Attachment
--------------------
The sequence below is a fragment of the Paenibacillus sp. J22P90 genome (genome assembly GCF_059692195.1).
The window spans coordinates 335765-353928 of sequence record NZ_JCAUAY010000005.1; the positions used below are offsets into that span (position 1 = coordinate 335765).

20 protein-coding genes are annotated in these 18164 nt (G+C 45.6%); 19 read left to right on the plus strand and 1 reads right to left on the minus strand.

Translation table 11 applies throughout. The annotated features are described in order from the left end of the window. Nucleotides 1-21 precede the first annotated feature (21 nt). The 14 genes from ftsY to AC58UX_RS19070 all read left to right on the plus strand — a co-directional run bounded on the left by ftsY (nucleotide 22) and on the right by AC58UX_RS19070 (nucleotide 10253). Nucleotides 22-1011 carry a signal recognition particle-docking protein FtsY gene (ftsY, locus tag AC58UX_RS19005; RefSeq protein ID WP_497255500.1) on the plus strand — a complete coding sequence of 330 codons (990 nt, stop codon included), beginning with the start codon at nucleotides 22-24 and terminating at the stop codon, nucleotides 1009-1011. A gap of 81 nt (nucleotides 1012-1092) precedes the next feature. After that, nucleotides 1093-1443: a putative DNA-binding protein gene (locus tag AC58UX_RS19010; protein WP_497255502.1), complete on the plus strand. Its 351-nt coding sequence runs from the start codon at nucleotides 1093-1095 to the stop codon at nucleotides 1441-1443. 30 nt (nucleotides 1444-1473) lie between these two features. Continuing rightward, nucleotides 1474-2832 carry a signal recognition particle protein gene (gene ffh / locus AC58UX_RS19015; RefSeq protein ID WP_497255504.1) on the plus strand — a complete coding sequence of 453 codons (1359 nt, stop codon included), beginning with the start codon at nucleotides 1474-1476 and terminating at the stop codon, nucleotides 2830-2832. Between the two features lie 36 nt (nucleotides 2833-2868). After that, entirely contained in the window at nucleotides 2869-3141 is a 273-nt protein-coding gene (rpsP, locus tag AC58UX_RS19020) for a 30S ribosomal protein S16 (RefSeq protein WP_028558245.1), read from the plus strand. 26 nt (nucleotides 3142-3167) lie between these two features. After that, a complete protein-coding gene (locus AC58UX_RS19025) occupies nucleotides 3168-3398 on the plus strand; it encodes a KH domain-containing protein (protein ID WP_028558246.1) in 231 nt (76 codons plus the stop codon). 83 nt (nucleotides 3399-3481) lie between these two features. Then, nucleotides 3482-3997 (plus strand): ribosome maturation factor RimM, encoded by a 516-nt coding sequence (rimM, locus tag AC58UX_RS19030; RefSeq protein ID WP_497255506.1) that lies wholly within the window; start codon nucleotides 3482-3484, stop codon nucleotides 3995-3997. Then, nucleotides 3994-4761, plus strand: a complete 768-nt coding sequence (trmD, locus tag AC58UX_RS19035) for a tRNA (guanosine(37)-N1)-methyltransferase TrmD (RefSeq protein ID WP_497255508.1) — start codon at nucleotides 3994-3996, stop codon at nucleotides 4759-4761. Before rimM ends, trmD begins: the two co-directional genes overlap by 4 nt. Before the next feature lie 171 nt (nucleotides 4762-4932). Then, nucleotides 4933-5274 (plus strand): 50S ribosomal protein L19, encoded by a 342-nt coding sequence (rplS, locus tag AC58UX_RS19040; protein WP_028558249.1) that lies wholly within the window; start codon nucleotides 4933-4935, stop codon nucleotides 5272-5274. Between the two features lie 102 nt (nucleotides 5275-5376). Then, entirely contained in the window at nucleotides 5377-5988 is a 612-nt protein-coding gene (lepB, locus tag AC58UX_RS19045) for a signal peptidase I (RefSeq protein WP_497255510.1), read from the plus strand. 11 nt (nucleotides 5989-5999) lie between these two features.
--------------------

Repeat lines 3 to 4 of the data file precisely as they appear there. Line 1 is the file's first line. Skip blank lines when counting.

20 protein-coding genes are annotated in these 18164 nt (G+C 45.6%); 19 read left to right on the plus strand and 1 reads right to left on the minus strand.

Translation table 11 applies throughout. The annotated features are described in order from the left end of the window. Nucleotides 1-21 precede the first annotated feature (21 nt). The 14 genes from ftsY to AC58UX_RS19070 all read left to right on the plus strand — a co-directional run bounded on the left by ftsY (nucleotide 22) and on the right by AC58UX_RS19070 (nucleotide 10253). Nucleotides 22-1011 carry a signal recognition particle-docking protein FtsY gene (ftsY, locus tag AC58UX_RS19005; RefSeq protein ID WP_497255500.1) on the plus strand — a complete coding sequence of 330 codons (990 nt, stop codon included), beginning with the start codon at nucleotides 22-24 and terminating at the stop codon, nucleotides 1009-1011. A gap of 81 nt (nucleotides 1012-1092) precedes the next feature. After that, nucleotides 1093-1443: a putative DNA-binding protein gene (locus tag AC58UX_RS19010; protein WP_497255502.1), complete on the plus strand. Its 351-nt coding sequence runs from the start codon at nucleotides 1093-1095 to the stop codon at nucleotides 1441-1443. 30 nt (nucleotides 1444-1473) lie between these two features. Continuing rightward, nucleotides 1474-2832 carry a signal recognition particle protein gene (gene ffh / locus AC58UX_RS19015; RefSeq protein ID WP_497255504.1) on the plus strand — a complete coding sequence of 453 codons (1359 nt, stop codon included), beginning with the start codon at nucleotides 1474-1476 and terminating at the stop codon, nucleotides 2830-2832. Between the two features lie 36 nt (nucleotides 2833-2868). After that, entirely contained in the window at nucleotides 2869-3141 is a 273-nt protein-coding gene (rpsP, locus tag AC58UX_RS19020) for a 30S ribosomal protein S16 (RefSeq protein WP_028558245.1), read from the plus strand. 26 nt (nucleotides 3142-3167) lie between these two features. After that, a complete protein-coding gene (locus AC58UX_RS19025) occupies nucleotides 3168-3398 on the plus strand; it encodes a KH domain-containing protein (protein ID WP_028558246.1) in 231 nt (76 codons plus the stop codon). 83 nt (nucleotides 3399-3481) lie between these two features. Then, nucleotides 3482-3997 (plus strand): ribosome maturation factor RimM, encoded by a 516-nt coding sequence (rimM, locus tag AC58UX_RS19030; RefSeq protein ID WP_497255506.1) that lies wholly within the window; start codon nucleotides 3482-3484, stop codon nucleotides 3995-3997. Then, nucleotides 3994-4761, plus strand: a complete 768-nt coding sequence (trmD, locus tag AC58UX_RS19035) for a tRNA (guanosine(37)-N1)-methyltransferase TrmD (RefSeq protein ID WP_497255508.1) — start codon at nucleotides 3994-3996, stop codon at nucleotides 4759-4761. Before rimM ends, trmD begins: the two co-directional genes overlap by 4 nt. Before the next feature lie 171 nt (nucleotides 4762-4932). Then, nucleotides 4933-5274 (plus strand): 50S ribosomal protein L19, encoded by a 342-nt coding sequence (rplS, locus tag AC58UX_RS19040; protein WP_028558249.1) that lies wholly within the window; start codon nucleotides 4933-4935, stop codon nucleotides 5272-5274. Between the two features lie 102 nt (nucleotides 5275-5376). Then, entirely contained in the window at nucleotides 5377-5988 is a 612-nt protein-coding gene (lepB, locus tag AC58UX_RS19045) for a signal peptidase I (RefSeq protein WP_497255510.1), read from the plus strand. 11 nt (nucleotides 5989-5999) lie between these two features.